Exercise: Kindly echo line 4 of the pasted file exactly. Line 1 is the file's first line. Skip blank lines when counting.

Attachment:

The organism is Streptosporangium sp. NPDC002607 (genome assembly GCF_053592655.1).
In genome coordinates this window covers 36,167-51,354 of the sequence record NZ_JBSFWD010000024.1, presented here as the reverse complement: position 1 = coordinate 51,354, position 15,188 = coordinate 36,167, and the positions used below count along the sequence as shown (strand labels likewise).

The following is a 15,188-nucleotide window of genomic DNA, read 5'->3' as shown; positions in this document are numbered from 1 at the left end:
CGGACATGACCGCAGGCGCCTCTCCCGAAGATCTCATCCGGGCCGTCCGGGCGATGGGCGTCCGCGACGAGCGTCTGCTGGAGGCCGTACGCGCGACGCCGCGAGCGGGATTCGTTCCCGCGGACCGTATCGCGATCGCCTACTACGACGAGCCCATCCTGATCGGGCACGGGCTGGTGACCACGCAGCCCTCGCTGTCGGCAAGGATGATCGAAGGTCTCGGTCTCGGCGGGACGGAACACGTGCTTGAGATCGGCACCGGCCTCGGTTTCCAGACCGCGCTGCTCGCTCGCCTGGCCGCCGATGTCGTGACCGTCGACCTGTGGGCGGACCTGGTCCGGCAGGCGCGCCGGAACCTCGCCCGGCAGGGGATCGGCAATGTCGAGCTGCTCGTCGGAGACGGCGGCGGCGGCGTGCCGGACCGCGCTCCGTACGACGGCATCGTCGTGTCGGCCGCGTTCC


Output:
CGGACATGACCGCAGGCGCCTCTCCCGAAGATCTCATCCGGGCCGTCCGGGCGATGGGCGTCCGCGACGAGCGTCTGCTGGAGGCCGTACGCGCGACGCCGCGAGCGGGATTCGTTCCCGCGGACCGTATCGCGATCGCCTACTACGACGAGCCCATCCTGATCGGGCACGGGCTGGTGACCACGCAGCCCTCGCTGTCGGCAAGGATGATCGAAGGTCTCGGTCTCGGCGGGACGGAACACGTGCTTGAGATCGGCACCGGCCTCGGTTTCCAGACCGCGCTGCTCGCTCGCCTGGCCGCCGATGTCGTGACCGTCGACCTGTGGGCGGACCTGGTCCGGCAGGCGCGCCGGAACCTCGCCCGGCAGGGGATCGGCAATGTCGAGCTGCTCGTCGGAGACGGCGGCGGCGGCGTGCCGGACCGCGCTCCGTACGACGGCATCGTCGTGTCGGCCGCGTTCC